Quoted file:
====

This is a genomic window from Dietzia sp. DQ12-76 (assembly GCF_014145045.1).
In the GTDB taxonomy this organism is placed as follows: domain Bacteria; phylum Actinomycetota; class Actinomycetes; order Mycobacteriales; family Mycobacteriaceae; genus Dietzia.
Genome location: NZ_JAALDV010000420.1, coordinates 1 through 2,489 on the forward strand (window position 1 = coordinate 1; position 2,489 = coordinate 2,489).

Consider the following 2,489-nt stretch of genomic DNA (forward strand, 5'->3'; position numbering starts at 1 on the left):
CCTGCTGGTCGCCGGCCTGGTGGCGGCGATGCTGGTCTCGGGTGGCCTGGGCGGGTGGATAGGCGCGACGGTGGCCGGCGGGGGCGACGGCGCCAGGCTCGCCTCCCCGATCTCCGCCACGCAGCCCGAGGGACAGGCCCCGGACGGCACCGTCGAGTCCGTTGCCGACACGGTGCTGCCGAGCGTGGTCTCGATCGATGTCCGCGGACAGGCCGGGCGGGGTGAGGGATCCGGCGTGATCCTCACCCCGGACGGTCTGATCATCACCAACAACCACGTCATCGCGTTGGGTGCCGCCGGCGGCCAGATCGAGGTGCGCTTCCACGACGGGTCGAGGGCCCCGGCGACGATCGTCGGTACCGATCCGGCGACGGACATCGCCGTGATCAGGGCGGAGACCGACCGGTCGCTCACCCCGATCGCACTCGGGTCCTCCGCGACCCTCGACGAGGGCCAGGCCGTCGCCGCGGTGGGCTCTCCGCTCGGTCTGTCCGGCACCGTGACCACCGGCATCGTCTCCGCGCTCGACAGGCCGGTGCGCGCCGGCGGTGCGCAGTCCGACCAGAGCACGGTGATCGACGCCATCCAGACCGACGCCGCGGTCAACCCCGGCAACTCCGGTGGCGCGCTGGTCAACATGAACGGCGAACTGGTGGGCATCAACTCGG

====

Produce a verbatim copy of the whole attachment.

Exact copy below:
This is a genomic window from Dietzia sp. DQ12-76 (assembly GCF_014145045.1).
In the GTDB taxonomy this organism is placed as follows: domain Bacteria; phylum Actinomycetota; class Actinomycetes; order Mycobacteriales; family Mycobacteriaceae; genus Dietzia.
Genome location: NZ_JAALDV010000420.1, coordinates 1 through 2,489 on the forward strand (window position 1 = coordinate 1; position 2,489 = coordinate 2,489).

Consider the following 2,489-nt stretch of genomic DNA (forward strand, 5'->3'; position numbering starts at 1 on the left):
CCTGCTGGTCGCCGGCCTGGTGGCGGCGATGCTGGTCTCGGGTGGCCTGGGCGGGTGGATAGGCGCGACGGTGGCCGGCGGGGGCGACGGCGCCAGGCTCGCCTCCCCGATCTCCGCCACGCAGCCCGAGGGACAGGCCCCGGACGGCACCGTCGAGTCCGTTGCCGACACGGTGCTGCCGAGCGTGGTCTCGATCGATGTCCGCGGACAGGCCGGGCGGGGTGAGGGATCCGGCGTGATCCTCACCCCGGACGGTCTGATCATCACCAACAACCACGTCATCGCGTTGGGTGCCGCCGGCGGCCAGATCGAGGTGCGCTTCCACGACGGGTCGAGGGCCCCGGCGACGATCGTCGGTACCGATCCGGCGACGGACATCGCCGTGATCAGGGCGGAGACCGACCGGTCGCTCACCCCGATCGCACTCGGGTCCTCCGCGACCCTCGACGAGGGCCAGGCCGTCGCCGCGGTGGGCTCTCCGCTCGGTCTGTCCGGCACCGTGACCACCGGCATCGTCTCCGCGCTCGACAGGCCGGTGCGCGCCGGCGGTGCGCAGTCCGACCAGAGCACGGTGATCGACGCCATCCAGACCGACGCCGCGGTCAACCCCGGCAACTCCGGTGGCGCGCTGGTCAACATGAACGGCGAACTGGTGGGCATCAACTCGG